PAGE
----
What’s for Breakfast?

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When I give classes in the community on preventing diabetes and its complications, people always want to know about food. They tend to ask “What should I eat?” about three times as often as all other questions combined. Since they know very little, and I’m not a dietitian, I have to keep it simple. I boil it down to two rules, and the first one is Eat Breakfast!

Mom was right. Breakfast is the most important meal of the day. Studies show that eating a good breakfast protects against obesity, diabetes, and heart disease.

Why is breakfast so important? Mainly because if you don’t eat breakfast, you will be hungry all day. Your blood sugar will tend to be low, so you’ll be grabbing sugary or fatty foods for a short-term energy fix. A good breakfast protects you against those downs and ups.

Daytime is when we work hardest, so that’s when we need calories. Heavy dinners make no sense, unless you’re a night worker. Big dinners turn to big fat while you sleep. Researcher Linda Van Horn, PhD, RD, says, “People who have breakfast in the morning…wind up eating fewer calories, less saturated fat and cholesterol and have better overall nutritional status than people who skip that meal.”

Our culture seems to work against eating breakfast. People say they don’t have enough time. Seems like we’re too busy working and consuming to spend time living. Surveys show that far fewer than half of Americans eat breakfast every day. Among lower-income people, this number drops to as low as 25%.

What Kind of Breakfast?
Dr. Van Horn says that whole grains are the most important thing. There is also a strong case for including protein and maybe some fat, especially in people with impaired insulin production. Those foods break down more slowly and tend to keep your blood sugar steadier. A mass of simple carbs (like sugary cereals or white-flour pancakes with syrup) won’t get through you the day. Instead, they will start you bingeing.

Whole grains, to review, are those that contain a lot of fiber, like oatmeal or brown rice. has a page of breakfast recipes here. I’m definitely going to try some of these recipes. They look great!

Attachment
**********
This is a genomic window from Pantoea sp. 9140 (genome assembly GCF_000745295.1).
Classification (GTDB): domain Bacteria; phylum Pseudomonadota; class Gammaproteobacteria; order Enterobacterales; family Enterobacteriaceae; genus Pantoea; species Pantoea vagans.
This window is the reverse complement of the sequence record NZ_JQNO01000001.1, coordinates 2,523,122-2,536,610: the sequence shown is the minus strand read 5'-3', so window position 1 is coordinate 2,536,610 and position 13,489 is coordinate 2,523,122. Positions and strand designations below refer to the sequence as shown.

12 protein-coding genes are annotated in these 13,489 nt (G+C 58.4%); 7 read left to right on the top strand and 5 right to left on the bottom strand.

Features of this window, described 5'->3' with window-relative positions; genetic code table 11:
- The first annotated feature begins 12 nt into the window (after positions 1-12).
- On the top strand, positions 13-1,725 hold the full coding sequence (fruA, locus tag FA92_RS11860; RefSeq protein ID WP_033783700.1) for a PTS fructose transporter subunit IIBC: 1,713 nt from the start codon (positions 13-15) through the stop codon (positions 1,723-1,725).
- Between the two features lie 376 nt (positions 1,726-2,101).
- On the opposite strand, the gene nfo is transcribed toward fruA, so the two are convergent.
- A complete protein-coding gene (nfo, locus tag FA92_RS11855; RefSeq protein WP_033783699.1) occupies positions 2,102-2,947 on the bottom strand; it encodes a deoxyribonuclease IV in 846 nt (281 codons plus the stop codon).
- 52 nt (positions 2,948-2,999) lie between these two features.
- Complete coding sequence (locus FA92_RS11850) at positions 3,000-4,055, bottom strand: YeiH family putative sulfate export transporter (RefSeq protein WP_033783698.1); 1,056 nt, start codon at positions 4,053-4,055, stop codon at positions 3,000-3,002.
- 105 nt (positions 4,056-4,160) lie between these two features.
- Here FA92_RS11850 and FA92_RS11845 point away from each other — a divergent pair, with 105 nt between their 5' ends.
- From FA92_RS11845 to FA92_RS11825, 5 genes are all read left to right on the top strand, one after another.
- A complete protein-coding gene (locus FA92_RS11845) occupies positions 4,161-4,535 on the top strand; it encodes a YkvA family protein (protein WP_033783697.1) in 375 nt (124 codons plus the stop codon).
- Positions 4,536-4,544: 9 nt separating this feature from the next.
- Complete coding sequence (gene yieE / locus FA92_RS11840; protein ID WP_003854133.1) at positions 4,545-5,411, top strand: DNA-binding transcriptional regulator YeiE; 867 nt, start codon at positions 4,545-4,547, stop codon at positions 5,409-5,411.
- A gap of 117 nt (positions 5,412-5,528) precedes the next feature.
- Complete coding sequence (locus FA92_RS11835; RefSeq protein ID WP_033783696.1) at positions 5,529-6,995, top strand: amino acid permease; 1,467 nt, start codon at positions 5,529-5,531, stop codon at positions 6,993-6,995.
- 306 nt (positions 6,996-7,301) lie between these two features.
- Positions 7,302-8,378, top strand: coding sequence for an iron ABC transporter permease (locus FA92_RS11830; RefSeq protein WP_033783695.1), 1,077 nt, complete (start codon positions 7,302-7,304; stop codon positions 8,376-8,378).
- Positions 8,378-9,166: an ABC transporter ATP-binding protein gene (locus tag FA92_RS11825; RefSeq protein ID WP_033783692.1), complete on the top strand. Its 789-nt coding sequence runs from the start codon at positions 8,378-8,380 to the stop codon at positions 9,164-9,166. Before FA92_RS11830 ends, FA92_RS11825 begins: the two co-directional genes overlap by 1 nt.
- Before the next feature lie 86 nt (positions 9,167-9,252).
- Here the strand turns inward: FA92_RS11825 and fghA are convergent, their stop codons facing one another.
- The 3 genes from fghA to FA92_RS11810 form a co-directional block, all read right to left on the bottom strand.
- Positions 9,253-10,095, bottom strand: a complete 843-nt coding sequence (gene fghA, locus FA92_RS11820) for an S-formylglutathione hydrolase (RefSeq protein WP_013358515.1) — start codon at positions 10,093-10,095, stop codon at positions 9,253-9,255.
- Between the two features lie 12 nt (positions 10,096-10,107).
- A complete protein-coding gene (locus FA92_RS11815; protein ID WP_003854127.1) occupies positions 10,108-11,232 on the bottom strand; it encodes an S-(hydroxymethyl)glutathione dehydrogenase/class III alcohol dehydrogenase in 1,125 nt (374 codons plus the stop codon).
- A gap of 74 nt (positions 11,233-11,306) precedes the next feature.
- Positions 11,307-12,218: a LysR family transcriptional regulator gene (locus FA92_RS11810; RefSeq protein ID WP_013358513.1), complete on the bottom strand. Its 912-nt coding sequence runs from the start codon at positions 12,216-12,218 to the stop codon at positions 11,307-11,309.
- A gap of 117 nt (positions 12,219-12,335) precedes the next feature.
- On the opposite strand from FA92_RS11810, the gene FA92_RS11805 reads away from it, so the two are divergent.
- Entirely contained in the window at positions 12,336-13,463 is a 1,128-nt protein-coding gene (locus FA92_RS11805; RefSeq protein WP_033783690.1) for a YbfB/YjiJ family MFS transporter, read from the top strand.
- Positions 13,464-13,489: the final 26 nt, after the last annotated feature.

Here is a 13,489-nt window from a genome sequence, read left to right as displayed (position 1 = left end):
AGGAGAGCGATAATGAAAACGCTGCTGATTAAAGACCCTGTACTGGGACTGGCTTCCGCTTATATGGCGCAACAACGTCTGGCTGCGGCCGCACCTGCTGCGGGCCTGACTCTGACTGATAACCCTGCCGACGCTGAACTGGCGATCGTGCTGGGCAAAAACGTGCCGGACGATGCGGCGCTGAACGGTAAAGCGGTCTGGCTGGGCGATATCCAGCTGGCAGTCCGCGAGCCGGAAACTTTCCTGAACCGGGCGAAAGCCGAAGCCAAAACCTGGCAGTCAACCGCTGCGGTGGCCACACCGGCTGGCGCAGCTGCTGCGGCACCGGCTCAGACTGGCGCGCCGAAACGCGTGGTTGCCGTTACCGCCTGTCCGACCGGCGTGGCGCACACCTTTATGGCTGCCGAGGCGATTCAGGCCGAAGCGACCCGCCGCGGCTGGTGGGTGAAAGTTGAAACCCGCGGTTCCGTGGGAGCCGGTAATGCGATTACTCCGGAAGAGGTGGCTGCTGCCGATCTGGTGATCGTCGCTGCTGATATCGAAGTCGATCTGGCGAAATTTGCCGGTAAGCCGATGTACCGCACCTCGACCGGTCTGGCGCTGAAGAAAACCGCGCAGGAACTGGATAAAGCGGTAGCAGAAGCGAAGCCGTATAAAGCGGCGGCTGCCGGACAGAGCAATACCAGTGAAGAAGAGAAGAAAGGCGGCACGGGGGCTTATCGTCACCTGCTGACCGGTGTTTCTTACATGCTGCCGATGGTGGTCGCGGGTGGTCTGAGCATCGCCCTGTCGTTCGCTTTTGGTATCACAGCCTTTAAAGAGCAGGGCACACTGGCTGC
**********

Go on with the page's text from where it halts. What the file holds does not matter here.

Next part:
I’m lucky to have time to cook, since I work at home. Most people seem to be in too much of a rush to get to work or school. The American Diabetes Association (ADA) recommends that people “Keep quick-to-fix foods on hand…like fresh fruit, cottage cheese, eggs, whole grain breads and cereals…spend perhaps 5 minutes preparing for breakfast the night before. Even setting out a bowl, a spoon and a glass can ease the morning crunch. If all else fails, yes, get up a few minutes earlier!”

Leftovers make great breakfasts, and they’re easy. Writing on Diabetes Health, Gerri French, MS, RD, CDE, says, “Eat leftovers or heat up some soup, some beans, chicken salad, pasta, green salad with turkey or cheese, a meat or peanut butter and sugar-free jam sandwich.”

Are Eggs OK?
The ADA may have to change its breakfast advice when it comes to eggs. A recent Boston study of over 50,000 health-care professionals found that men who averaged an egg a day or more were “58% more likely to develop Type 2 diabetes than those who did not eat eggs, and women were 77% more likely to become diabetic if they ate at least an egg a day.” The study was conducted by Luc Djoussé, MD, DSc, of Brigham and Women’s Hospital and Harvard Medical School, and colleagues, and was reported online in Diabetes Care.

It’s hard to make sense of this. The researchers think that cholesterol is the villain, but say that more testing is needed. I’m one of those people who has long tended to favor lower-carb diets to prevent diabetes. But the data was very convincing. One egg a week is about all that’s safe, according to the study. They did not check about egg whites vs. yolks.

This finding may make breakfast considerably more complicated. Of course, there are other sources of protein, but this adds one more dietary change. Tofu, beans, nuts, cheese, fish, or meat can all fit into a good breakfast. At least until the next study.

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